Simeprevir Shows Sustained Virologic Response After 12 Weeks in Hepatitis C


Simeprevir was approved by the FDA in late 2013 for hepatitis C virus.

A phase 4 study examined how effective simeprevir (Olysio/Janssen) treatment is in a real-world setting for patients infected with chronic genotype 1 hepatitis C.

Conducted by Imtiaz Alam, MD, PA, of the Austin Hepatitis Center, and colleagues, the study is called Simeprevir ObservatioNal Effectiveness across practice seTtings (SONET). Trial and clinical study results can vary dramatically compared to those obtained in real-world settings. Therefore, Alam and team took a real-world approach to assess the medication, and found that it is common, well-tolerated, and effective.

Simeprevir was approved by the FDA in late 2013 after 80% of treatment-naïve patients achieved sustained virologic response (SVR) with a simeprevir, peginterferon-alfa, and ribavirin combination.

For this phase 4, observational study, the researchers included patients from 37 sites. SONET was conducted between February 2014 and November 2015. In addition to examining the effectiveness of simeprevir-based regimens, the researchers considered patient and practice characteristics, virologic response rates and associated factors, and safety outcomes.

Of the 315 patients, 291 completed the treatment and 275 completed the study.

“In total, 258/315 (81.9%) patients received 12 weeks of treatment; for patients without cirrhosis, 170/191 (89%) received treatment for 12 weeks,” the authors wrote in the Oxford University Press.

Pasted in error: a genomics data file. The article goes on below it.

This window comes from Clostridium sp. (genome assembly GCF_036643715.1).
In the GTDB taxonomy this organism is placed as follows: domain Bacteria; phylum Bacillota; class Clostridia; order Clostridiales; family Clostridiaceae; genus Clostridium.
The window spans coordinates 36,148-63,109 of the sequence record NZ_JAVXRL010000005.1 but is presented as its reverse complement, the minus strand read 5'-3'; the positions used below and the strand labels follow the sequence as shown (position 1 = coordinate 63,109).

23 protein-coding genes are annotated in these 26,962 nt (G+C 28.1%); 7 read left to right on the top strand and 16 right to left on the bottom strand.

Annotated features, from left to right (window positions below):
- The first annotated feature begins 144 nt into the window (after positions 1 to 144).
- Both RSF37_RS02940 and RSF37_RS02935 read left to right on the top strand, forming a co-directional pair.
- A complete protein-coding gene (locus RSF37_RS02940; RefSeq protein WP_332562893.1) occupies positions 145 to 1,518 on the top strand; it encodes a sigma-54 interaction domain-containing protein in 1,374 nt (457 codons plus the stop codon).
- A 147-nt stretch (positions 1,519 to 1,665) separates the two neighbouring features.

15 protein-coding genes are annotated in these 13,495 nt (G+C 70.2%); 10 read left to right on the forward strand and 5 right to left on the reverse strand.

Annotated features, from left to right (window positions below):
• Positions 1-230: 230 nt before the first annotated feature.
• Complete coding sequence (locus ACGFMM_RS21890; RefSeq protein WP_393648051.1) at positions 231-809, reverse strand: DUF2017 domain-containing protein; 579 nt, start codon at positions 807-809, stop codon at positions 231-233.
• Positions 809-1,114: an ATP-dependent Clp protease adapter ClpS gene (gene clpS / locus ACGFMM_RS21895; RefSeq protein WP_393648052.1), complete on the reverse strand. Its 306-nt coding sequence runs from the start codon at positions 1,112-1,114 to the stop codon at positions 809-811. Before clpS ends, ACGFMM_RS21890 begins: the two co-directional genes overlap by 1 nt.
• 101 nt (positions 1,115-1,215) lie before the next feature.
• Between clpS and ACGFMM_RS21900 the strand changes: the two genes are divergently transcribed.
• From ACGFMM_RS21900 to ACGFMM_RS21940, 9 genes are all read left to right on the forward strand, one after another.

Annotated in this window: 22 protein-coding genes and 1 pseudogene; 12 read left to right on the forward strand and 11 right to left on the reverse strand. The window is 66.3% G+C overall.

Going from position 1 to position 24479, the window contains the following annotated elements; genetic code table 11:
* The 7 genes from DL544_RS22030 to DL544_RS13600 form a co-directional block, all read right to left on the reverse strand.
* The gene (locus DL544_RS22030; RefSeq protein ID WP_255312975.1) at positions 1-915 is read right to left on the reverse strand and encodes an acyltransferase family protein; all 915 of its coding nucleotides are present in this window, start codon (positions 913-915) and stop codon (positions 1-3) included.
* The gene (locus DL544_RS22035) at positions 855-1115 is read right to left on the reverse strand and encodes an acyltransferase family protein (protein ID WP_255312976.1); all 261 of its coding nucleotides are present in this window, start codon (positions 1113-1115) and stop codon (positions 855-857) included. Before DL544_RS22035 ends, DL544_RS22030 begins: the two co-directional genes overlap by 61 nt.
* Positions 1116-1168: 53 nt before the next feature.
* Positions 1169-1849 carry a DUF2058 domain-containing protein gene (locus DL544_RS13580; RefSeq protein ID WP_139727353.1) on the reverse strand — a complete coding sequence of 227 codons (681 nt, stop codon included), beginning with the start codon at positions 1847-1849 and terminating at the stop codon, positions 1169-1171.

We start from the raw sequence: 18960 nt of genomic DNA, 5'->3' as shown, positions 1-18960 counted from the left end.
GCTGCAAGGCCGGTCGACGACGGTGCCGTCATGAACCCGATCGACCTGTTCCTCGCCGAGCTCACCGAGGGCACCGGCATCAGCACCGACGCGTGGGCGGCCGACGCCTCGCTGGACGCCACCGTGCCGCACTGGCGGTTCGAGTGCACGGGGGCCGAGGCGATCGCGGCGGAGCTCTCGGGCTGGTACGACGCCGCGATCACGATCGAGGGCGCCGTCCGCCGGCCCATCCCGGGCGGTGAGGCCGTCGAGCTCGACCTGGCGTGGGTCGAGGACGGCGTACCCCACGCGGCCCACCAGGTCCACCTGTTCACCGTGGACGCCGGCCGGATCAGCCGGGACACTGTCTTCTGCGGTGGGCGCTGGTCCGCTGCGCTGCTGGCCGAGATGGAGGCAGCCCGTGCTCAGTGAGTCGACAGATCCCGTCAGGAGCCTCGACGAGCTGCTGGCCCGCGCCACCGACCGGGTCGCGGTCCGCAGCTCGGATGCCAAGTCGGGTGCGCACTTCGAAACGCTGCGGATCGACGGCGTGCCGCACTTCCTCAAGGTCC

Further, 88 out of 124 patients with cirrhosis received 12 weeks of treatment, while 25 of them received 24 weeks. Academic medical centers, private practice clinics, integrated healthcare systems, and other clinics made up the practice settings involved in the study.

The main finding that came out of SONET is that more than 90% of the patients achieved SVR 12 weeks (SVR12) after finishing the simeprevir-based treatment regimen in a real-world setting. The authors add that their results also underscore “the challenge of patient follow-up outside of clinical trials.”

A total of 255 patients in the study were receiving simeprevir and sofosbuvir; only 17 patients were also receiving ribavirin. The researchers noted that a higher proportion of those receiving ribavirin achieved SVR12 than those receiving only simeprevir and sofosbuvir. However, due to the low numbers of patients taking ribavirin, the researchers could not formally evaluate those results.

The researchers recognized that one challenge was that they used an intent to treat (ITT) analysis in an observational study design is difficult because patients are lost to follow-up and then considered non-responders.

“The proportion of patients who had cirrhosis (30.4%) was higher than that seen in most clinical trials, suggesting that clinicians in the real world are treating patients with more advanced disease than those included in clinical studies,” the team continued.

A final challenge was that there was some difficulty in finding healthcare providers in particular practice settings, such as opiate dependency centers and community health centers. The lack of participation by such centers, where there may be more diversity, made assessing such factors as patient interaction with staff and socioeconomic status impossible.

Nevertheless, the regimen effectively treated patients with genotype 1 hepatitis C with few negative outcomes.

The study, “Real-World Effectiveness of Simeprevir-Containing Regimens Among Patients with Chronic Hepatitis C Virus: The SONET Study,” was published by the Oxford University Press on behalf of the Infectious Diseases Society of America.

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